Bubba grew up in Mississippi and experienced trauma from an early age. He joined the army at 17, believing it would solve his problems and give him the life he wanted. His battalion was one of the first to be deployed in Iraq. At 19, he was abroad for the first time, witnessing atrocities most civilians could never imagine.

“I have seen the evil in the world. I have seen happy hearts turn to stone. I’ve seen men commit suicide,” Jacobs said. “As a young child it can really mess up your mind. You get used to the way the dog eats the dog of the world. You get involved in things you don’t want to be involved in. That’s why I say I lost my soul in Iraq.

Jacobs turned to heroin to numb his trauma. This landed him in jail. He spent three years in solitary confinement and says he almost lost his mind. After his release, he lived on the streets for years.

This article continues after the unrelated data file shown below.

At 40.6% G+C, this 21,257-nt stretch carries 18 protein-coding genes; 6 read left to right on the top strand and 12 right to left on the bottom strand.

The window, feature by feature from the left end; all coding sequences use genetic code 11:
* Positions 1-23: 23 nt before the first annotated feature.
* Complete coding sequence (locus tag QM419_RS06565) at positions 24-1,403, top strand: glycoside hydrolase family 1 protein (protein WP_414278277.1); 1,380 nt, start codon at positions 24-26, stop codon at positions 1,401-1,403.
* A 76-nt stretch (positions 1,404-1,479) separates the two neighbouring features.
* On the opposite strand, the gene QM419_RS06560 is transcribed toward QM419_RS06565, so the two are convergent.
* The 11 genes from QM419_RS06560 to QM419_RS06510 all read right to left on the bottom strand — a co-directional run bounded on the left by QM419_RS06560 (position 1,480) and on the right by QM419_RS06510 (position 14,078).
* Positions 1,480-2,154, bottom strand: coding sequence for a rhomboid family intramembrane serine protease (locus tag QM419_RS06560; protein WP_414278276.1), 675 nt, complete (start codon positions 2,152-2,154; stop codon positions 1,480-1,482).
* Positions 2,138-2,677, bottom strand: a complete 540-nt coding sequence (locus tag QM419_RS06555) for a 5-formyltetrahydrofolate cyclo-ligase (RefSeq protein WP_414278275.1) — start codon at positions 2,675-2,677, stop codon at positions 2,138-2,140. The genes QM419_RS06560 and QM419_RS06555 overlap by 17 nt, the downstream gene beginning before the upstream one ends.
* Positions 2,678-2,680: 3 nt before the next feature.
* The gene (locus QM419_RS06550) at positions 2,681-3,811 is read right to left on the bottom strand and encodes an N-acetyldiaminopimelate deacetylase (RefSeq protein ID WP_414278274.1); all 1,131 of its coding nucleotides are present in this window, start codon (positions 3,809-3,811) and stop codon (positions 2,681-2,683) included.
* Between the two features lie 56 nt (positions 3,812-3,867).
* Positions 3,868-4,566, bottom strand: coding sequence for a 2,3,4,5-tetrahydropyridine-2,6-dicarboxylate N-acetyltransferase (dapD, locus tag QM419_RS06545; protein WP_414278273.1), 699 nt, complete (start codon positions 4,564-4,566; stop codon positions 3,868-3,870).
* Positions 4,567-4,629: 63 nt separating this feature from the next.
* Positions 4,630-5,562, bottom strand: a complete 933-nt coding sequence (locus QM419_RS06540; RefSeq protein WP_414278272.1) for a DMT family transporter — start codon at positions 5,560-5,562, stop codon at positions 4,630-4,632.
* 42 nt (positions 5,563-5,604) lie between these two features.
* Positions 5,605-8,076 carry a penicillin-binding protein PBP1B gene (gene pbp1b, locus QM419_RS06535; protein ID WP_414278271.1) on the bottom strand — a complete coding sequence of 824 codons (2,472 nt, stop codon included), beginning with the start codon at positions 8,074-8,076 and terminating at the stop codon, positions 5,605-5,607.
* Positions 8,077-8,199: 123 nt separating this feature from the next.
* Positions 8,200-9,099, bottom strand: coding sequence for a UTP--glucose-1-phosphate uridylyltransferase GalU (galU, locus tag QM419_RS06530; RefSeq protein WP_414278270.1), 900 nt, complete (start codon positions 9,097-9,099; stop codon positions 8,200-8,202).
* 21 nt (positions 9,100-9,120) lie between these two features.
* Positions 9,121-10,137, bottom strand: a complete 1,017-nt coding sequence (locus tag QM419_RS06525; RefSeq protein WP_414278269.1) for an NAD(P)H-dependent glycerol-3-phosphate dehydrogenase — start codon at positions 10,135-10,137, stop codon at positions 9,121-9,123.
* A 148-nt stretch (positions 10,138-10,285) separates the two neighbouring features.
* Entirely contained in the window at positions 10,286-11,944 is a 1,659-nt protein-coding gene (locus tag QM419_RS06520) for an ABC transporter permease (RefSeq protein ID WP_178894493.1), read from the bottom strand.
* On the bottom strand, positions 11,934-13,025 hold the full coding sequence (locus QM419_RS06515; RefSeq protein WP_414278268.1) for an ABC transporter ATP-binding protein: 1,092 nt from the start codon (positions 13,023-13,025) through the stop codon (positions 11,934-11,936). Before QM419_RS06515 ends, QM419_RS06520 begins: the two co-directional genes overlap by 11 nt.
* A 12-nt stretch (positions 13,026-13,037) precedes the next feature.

It is estimated that there are more than 30,000 veterans homeless every night in the United States. Reports indicate that 80% of them suffer from PTSD or other mental health and addiction problems.

Trying to find peace has been a long road and is still a work in progress. Jacobs said the way the people of Huntsville treat veterans is a blessing. Thanks to the kindness and connections of Tara Burnett and the folks at the HEARTS Museum, he has his own accommodation and an additional support group for VPU members. He also thanks Dave Smith and Good Shepherd Mission for providing resources and fellowship to the group.

In his closing remarks at the park, Jacobs reminded us to appreciate the simple things, like looking at Raven Lake on a chilly Saturday morning, listening to music, and cooking a meal for his team. When asked what he’d like to pass on to anyone who’s been on a similar trip, he said:

“God is real. Don’t give up and don’t lose faith. It may be a struggle, but it’s definitely worth it in the end,” Jacobs said.

VPU is a relatively new organization with a large mission and limited resources. They still need funding to cover housing costs and utilities, food, and basics like toiletries, paper products, and cleaning supplies. The public is encouraged to donate through the Covenant Fellowship of Huntsville at https://www.cfhuntsville.org/giving/. To learn more about VPU, visit their website at http://veteranspatriotsunited.org/.